Rapid Review: Despicable Me
Despicable Me is the first appropriate and effective use of 3D I’ve seen in a movie. Usually, the 3D experience is a late edition in editing, or marginally used with limited results. In Despicable Me, 3D finally has a genre where its technology is a natural fit – the animated pratfall comedy.
Despicable Me is one of the most amusing and entertaining examples of a slapstick physical comedy in recent years, but with a heart and script to back it up. Charlie Chaplin would be proud. There are stunts, explosions and even stupendous farting such that only a truly animated character is equipped to endure. Thank goodness we have Gru and his minions on hand.
Gru (voiced by Steve Carell) is an aging super-villain whose schemes often go awry. He’s basically the used car salesman of the superhero universe – constantly building up your expectations, but never delivering the goods. His plan to get back on top is to steal a shrink ray that will allow him to reduce the moon to pocket size – perfect for stealing. His primary foil in the movie is Vector (Jason Segel) – a nerdy, orange-sherbet-track- suit- wearing youngster who is out to steal Gru’s thunder (and earn the rank of Greatest Villain).
Despicable Me could have chosen to focus on the superhero angle, which has been done to death in recent years, but, pleasantly, its focus is not on the chase and the “big bang”, but on the simple complexities of running an evil empire. It’s tough to hatch a dastardly plan, deal with a mother you can never impress, be an adoptive parent and STILL find time to be the baddest baddie in town. I was thrilled to find that in Gru’s universe, even villains have to apply for a bank loan to build their super rockets. It’s little touches like these that make the movie rise above simple kiddie fare.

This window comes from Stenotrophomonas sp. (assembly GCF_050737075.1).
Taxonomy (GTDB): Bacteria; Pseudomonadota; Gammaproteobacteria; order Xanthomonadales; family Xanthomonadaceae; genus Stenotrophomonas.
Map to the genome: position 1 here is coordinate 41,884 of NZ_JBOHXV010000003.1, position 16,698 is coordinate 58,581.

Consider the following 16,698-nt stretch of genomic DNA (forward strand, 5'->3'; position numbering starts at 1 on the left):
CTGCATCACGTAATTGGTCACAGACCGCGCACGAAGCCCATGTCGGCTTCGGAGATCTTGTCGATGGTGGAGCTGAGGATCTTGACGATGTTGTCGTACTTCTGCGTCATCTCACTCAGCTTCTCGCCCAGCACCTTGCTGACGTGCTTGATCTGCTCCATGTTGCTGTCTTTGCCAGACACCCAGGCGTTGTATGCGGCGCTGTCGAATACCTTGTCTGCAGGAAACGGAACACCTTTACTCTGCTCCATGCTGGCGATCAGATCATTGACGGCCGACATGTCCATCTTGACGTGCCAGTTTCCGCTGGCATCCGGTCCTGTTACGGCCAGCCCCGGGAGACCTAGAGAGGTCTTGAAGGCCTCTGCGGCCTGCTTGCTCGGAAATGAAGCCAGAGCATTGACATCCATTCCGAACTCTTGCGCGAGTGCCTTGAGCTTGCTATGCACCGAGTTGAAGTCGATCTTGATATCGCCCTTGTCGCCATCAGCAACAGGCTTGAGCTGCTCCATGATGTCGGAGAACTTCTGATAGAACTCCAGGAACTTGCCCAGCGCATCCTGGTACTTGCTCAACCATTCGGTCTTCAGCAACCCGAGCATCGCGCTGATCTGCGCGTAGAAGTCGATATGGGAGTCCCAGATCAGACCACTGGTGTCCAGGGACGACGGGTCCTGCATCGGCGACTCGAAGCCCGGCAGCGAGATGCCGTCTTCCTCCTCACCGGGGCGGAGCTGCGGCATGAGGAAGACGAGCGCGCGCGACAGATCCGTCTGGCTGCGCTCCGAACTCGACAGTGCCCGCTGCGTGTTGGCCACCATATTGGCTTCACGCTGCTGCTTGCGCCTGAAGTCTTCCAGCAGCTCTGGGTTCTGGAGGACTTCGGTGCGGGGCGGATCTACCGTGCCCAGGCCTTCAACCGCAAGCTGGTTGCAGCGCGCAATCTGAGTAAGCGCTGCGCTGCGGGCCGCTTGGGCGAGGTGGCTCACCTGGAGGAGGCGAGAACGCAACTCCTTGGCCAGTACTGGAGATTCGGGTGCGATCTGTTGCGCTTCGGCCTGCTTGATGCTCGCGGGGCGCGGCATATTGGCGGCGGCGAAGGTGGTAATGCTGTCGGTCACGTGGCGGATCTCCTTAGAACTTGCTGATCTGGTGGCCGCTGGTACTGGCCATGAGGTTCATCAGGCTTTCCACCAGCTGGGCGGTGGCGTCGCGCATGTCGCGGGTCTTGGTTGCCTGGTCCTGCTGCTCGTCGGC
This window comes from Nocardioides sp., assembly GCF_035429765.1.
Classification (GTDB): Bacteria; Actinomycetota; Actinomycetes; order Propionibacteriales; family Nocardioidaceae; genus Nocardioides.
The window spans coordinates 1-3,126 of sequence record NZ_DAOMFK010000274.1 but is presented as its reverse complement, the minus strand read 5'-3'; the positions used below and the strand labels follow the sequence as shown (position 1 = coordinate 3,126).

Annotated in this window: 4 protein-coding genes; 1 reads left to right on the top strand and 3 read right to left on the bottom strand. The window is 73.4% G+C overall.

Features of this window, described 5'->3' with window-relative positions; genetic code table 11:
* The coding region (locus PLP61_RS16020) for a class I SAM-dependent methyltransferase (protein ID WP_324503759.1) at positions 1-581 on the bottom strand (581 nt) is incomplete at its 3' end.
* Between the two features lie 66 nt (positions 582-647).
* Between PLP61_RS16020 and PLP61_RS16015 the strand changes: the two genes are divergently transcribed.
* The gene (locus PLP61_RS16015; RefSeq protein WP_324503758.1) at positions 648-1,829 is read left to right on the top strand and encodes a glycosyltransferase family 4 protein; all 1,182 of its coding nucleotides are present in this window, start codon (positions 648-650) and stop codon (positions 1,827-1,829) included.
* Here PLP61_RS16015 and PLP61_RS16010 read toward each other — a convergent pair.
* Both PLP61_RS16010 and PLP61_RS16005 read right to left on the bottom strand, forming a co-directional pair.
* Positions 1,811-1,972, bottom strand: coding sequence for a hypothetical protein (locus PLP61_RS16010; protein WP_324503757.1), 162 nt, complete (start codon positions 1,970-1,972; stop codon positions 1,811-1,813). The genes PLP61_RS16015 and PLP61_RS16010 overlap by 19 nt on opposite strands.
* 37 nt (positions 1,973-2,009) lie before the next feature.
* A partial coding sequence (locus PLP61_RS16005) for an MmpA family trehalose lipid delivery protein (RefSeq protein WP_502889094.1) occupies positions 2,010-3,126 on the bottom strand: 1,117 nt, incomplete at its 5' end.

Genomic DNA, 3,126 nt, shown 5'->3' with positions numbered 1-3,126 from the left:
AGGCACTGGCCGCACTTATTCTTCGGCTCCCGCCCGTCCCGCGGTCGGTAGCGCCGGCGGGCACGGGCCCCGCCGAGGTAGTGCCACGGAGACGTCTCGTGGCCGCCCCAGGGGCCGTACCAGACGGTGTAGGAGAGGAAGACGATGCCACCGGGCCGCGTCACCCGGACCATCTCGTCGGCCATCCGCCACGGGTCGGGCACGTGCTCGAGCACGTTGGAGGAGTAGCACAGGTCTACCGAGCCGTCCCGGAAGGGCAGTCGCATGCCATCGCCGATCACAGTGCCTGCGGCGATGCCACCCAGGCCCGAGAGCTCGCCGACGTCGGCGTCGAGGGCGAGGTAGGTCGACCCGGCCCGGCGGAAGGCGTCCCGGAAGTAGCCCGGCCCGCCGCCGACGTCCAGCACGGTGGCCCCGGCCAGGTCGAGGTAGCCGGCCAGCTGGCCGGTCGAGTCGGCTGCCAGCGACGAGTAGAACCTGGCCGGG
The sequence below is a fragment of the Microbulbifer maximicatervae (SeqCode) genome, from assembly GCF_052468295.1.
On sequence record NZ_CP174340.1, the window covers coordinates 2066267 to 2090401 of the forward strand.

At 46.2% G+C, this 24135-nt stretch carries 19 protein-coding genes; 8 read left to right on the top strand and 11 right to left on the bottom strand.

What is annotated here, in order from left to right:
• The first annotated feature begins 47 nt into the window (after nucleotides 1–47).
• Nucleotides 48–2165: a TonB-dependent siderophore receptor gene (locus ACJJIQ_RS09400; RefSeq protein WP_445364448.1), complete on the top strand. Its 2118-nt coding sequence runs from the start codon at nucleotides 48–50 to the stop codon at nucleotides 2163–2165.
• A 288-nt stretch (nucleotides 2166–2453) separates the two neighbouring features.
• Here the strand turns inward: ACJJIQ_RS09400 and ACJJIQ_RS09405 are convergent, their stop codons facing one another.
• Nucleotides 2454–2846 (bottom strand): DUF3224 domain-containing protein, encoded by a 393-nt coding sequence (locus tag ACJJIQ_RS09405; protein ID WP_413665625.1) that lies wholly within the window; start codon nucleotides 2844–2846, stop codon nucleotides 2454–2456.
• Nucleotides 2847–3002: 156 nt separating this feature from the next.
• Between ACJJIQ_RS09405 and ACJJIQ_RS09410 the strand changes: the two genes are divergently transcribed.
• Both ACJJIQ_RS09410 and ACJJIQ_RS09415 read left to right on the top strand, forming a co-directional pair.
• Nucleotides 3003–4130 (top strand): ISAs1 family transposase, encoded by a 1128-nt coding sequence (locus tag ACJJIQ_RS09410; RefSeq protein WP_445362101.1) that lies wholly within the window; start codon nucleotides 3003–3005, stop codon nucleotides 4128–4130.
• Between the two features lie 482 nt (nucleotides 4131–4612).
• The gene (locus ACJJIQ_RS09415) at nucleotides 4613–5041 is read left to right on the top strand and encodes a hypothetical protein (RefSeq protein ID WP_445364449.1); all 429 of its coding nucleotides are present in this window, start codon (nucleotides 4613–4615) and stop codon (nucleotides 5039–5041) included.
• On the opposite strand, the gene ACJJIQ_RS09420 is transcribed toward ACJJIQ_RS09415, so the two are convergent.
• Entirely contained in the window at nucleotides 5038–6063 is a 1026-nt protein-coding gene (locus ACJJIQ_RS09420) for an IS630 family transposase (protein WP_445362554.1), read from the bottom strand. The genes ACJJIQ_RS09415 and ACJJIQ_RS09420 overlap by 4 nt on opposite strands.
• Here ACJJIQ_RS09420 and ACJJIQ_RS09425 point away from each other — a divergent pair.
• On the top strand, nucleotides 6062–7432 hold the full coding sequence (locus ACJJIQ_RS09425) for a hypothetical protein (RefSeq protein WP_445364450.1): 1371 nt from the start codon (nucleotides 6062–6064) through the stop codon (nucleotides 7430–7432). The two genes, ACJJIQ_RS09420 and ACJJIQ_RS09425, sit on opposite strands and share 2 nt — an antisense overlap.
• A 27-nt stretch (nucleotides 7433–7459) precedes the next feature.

Despicable Me is mostly about the joys to be found in the simplest of sight gags. It’s an artform that many animated films don’t spend the time and effort to do well. It works here – in large part to the fun, simplistic script and fine voice acting by Carell, Kristen Wiig, Russell Brand and even Julie Andrews. It’s fun to listen to the kids giggle and gasp at the wonder on screen. It’s not as moving and memorable as this summer’s Toy Story 3, but it’s more than worth the extra few bucks to see it in 3D.
Gru’s minions alone are worth the price of admission. They babble incoherently and often are on the receiving end of a dazzling array of technological mishaps. It’s hard not to smile when they are onscreen. Let’s give these guys a sequel already.
So – grab a kid or two (or, like Gru, borrow a couple) and head to the theaters. If you don’t, Gru might hit you with his freeze ray.
Overall Grade: A –